Because the contamination in the soil patches was very uneven, it was difficult to measure the precise concentration of contaminants both before and after remediation. However, researchers at the Department of Transportation eventually declared the fungi-cleansed soil pure enough to use for landscaping purposes along the highways of Washington. And in the years since, Stamets’s findings have been replicated by many other researchers, and further study has shown that various types of fungi are able to partially or fully detoxify oil and pesticides. Geoffrey Gadd of the University of Dundee, Scotland, even found that fungi can break down depleted uranium from anti-tank shells by allowing it to bond with phosphates to form a more stable mineral.
Since the Deepwater Horizon spill in April 2010, Stamets has been testing his oyster mushrooms for tolerance to salt water and sun in preparation for a gig off the coast of Texas or Louisiana. So far, he’s managed to isolate a strain that can tolerate the salinity of Puget Sound, which is only slightly less than that of the Gulf. And he’s found ways to float the mushrooms cheaply on hemp “mycobooms” filled with straw and mycelia from which the mushrooms can metabolize oil on the surface of the sea.
Stamets says this new research is “very cool and unlikely to have been discovered if it were not for this disaster.” He believes it will be used in the near future and has applied for a provisional patent to prevent oil companies from stealing the research. But he says he would be happy to share it for free with affected communities in the Gulf of Mexico.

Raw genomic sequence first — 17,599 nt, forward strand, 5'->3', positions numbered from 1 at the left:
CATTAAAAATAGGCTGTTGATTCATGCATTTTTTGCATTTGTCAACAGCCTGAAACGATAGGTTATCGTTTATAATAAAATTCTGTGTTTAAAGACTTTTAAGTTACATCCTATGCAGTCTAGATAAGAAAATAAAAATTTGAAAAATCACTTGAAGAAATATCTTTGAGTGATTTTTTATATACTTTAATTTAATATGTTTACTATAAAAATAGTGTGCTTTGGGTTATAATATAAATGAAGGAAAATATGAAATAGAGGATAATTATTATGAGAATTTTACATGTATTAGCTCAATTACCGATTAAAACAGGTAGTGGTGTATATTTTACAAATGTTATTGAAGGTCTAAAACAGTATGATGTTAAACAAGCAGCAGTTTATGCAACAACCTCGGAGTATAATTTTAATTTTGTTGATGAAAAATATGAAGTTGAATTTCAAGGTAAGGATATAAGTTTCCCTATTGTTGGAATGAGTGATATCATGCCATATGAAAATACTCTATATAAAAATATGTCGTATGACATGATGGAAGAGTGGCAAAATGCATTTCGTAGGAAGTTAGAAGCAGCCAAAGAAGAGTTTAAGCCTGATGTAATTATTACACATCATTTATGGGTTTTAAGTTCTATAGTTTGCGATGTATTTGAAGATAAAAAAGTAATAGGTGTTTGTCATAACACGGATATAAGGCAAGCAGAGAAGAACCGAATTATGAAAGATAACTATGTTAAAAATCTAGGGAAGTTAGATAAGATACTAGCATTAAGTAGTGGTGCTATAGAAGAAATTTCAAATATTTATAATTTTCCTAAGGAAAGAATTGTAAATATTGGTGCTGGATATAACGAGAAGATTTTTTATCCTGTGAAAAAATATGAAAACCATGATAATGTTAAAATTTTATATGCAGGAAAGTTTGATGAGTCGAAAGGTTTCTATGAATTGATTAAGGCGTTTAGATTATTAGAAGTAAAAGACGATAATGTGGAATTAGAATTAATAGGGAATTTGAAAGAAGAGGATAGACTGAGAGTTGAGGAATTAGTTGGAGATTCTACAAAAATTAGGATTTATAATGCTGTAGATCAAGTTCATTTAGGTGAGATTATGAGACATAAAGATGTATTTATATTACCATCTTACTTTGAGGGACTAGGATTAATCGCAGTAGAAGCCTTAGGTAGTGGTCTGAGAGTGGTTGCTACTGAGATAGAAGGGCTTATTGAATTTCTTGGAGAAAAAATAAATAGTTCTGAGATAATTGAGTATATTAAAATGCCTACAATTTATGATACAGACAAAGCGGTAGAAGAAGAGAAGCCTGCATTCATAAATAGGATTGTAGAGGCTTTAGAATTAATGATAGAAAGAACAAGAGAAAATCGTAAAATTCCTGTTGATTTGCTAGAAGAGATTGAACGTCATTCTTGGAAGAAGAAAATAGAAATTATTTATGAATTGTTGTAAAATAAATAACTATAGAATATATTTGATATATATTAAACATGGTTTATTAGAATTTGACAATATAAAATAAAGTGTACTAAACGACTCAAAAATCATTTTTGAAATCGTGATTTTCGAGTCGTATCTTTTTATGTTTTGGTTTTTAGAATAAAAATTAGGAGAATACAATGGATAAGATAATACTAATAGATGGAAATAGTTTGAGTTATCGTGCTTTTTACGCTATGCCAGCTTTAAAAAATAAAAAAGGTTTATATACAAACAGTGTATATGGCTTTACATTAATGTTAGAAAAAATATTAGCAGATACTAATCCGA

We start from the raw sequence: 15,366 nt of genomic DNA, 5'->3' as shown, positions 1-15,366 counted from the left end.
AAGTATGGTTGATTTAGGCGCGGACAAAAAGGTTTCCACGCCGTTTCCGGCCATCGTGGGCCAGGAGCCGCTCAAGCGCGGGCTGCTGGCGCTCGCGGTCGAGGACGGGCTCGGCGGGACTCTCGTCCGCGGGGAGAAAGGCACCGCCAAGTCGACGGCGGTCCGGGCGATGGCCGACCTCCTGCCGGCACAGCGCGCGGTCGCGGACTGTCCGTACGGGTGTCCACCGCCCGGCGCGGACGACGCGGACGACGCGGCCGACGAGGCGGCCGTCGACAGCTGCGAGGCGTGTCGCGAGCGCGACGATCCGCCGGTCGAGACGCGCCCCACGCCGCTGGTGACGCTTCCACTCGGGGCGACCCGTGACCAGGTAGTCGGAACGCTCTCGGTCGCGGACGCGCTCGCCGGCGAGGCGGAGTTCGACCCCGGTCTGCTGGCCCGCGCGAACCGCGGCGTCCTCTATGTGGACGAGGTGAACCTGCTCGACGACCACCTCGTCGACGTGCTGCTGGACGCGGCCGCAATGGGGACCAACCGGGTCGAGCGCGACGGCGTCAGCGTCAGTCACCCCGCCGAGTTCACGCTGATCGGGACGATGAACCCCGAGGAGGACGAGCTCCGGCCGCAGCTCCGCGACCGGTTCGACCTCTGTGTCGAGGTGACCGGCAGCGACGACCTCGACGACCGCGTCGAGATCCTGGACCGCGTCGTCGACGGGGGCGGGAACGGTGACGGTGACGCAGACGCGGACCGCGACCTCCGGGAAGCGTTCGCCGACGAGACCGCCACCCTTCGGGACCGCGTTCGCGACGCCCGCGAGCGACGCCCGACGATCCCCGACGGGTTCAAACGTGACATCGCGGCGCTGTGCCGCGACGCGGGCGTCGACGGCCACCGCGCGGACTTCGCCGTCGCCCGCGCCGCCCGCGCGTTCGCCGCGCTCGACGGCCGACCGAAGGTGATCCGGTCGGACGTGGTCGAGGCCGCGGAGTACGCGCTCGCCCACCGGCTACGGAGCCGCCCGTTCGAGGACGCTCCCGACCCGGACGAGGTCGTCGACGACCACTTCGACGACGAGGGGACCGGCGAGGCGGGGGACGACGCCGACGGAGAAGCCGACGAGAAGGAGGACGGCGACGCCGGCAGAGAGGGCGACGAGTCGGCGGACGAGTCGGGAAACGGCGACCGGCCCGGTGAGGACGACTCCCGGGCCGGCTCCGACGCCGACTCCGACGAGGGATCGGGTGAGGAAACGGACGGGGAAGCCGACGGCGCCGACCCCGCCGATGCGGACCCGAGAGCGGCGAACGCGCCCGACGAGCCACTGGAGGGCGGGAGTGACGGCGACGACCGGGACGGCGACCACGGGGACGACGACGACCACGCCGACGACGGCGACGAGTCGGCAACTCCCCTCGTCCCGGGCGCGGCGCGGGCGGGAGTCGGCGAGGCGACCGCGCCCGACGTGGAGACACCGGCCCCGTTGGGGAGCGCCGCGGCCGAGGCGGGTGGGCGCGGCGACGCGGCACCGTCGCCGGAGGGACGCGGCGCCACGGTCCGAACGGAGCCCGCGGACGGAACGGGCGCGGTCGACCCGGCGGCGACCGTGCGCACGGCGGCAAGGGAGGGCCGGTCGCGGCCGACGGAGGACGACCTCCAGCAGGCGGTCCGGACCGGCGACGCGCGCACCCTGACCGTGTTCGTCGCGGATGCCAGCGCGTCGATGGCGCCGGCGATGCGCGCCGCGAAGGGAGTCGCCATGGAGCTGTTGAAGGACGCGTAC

More Mushrooms, Less Waste
Eating oil turns out to be just one of many practical applications for fungi. Stamets has demonstrated that they offer cheap and sustainable solutions for encouraging the healthy growth of plants, controlling insect pests, filtering farm waste, and creating medicines to treat human diseases.
Several of Stamets’ projects take advantage of the symbiotic relationships that exist between fungi and plants. Certain fungi intertwine themselves with the roots of plants, taking nutrients from them while protecting the plants from attack. Fungi can also make a plant hundreds or even thousands of times more efficient at gathering water and minerals from the soil.
Stamets’ company, Fungi Perfecti, manufactures an alternative to fertilizers called Mycogrow, which some organic farmers say provides them with huge and healthy crops without creating pollution.